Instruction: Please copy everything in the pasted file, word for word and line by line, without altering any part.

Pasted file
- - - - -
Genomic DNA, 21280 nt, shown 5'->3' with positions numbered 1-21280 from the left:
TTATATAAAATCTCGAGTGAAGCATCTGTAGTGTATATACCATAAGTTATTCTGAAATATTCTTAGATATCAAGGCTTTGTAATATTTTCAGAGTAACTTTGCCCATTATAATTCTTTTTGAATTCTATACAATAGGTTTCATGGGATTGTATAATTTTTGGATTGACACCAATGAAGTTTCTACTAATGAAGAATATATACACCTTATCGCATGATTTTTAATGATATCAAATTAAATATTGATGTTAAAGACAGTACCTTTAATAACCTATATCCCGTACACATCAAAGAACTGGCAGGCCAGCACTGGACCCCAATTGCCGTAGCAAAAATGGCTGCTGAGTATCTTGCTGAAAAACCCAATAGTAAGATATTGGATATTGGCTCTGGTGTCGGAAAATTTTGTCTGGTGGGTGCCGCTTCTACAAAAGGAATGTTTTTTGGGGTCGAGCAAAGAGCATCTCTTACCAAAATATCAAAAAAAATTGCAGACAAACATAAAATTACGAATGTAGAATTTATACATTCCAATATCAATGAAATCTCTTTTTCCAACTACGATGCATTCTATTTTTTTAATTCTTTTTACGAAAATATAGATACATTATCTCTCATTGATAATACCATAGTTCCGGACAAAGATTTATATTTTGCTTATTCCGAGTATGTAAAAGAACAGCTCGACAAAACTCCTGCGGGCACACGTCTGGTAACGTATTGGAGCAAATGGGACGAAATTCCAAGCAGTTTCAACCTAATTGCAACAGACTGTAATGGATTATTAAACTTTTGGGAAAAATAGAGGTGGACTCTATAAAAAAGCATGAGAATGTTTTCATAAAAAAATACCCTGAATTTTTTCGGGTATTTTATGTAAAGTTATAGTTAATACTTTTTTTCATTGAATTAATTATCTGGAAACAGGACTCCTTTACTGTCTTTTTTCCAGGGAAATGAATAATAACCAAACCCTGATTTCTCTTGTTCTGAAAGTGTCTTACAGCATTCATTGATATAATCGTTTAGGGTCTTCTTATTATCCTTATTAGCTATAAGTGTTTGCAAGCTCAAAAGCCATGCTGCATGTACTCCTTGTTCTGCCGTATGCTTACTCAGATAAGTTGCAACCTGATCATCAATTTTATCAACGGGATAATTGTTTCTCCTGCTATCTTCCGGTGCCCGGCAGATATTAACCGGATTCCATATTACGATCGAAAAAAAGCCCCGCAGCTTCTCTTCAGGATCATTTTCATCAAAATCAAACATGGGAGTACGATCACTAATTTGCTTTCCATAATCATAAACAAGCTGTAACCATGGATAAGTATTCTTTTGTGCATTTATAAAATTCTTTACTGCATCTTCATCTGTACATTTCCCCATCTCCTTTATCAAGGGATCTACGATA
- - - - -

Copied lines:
Genomic DNA, 21280 nt, shown 5'->3' with positions numbered 1-21280 from the left:
TTATATAAAATCTCGAGTGAAGCATCTGTAGTGTATATACCATAAGTTATTCTGAAATATTCTTAGATATCAAGGCTTTGTAATATTTTCAGAGTAACTTTGCCCATTATAATTCTTTTTGAATTCTATACAATAGGTTTCATGGGATTGTATAATTTTTGGATTGACACCAATGAAGTTTCTACTAATGAAGAATATATACACCTTATCGCATGATTTTTAATGATATCAAATTAAATATTGATGTTAAAGACAGTACCTTTAATAACCTATATCCCGTACACATCAAAGAACTGGCAGGCCAGCACTGGACCCCAATTGCCGTAGCAAAAATGGCTGCTGAGTATCTTGCTGAAAAACCCAATAGTAAGATATTGGATATTGGCTCTGGTGTCGGAAAATTTTGTCTGGTGGGTGCCGCTTCTACAAAAGGAATGTTTTTTGGGGTCGAGCAAAGAGCATCTCTTACCAAAATATCAAAAAAAATTGCAGACAAACATAAAATTACGAATGTAGAATTTATACATTCCAATATCAATGAAATCTCTTTTTCCAACTACGATGCATTCTATTTTTTTAATTCTTTTTACGAAAATATAGATACATTATCTCTCATTGATAATACCATAGTTCCGGACAAAGATTTATATTTTGCTTATTCCGAGTATGTAAAAGAACAGCTCGACAAAACTCCTGCGGGCACACGTCTGGTAACGTATTGGAGCAAATGGGACGAAATTCCAAGCAGTTTCAACCTAATTGCAACAGACTGTAATGGATTATTAAACTTTTGGGAAAAATAGAGGTGGACTCTATAAAAAAGCATGAGAATGTTTTCATAAAAAAATACCCTGAATTTTTTCGGGTATTTTATGTAAAGTTATAGTTAATACTTTTTTTCATTGAATTAATTATCTGGAAACAGGACTCCTTTACTGTCTTTTTTCCAGGGAAATGAATAATAACCAAACCCTGATTTCTCTTGTTCTGAAAGTGTCTTACAGCATTCATTGATATAATCGTTTAGGGTCTTCTTATTATCCTTATTAGCTATAAGTGTTTGCAAGCTCAAAAGCCATGCTGCATGTACTCCTTGTTCTGCCGTATGCTTACTCAGATAAGTTGCAACCTGATCATCAATTTTATCAACGGGATAATTGTTTCTCCTGCTATCTTCCGGTGCCCGGCAGATATTAACCGGATTCCATATTACGATCGAAAAAAAGCCCCGCAGCTTCTCTTCAGGATCATTTTCATCAAAATCAAACATGGGAGTACGATCACTAATTTGCTTTCCATAATCATAAACAAGCTGTAACCATGGATAAGTATTCTTTTGTGCATTTATAAAATTCTTTACTGCATCTTCATCTGTACATTTCCCCATCTCCTTTATCAAGGGATCTACGATA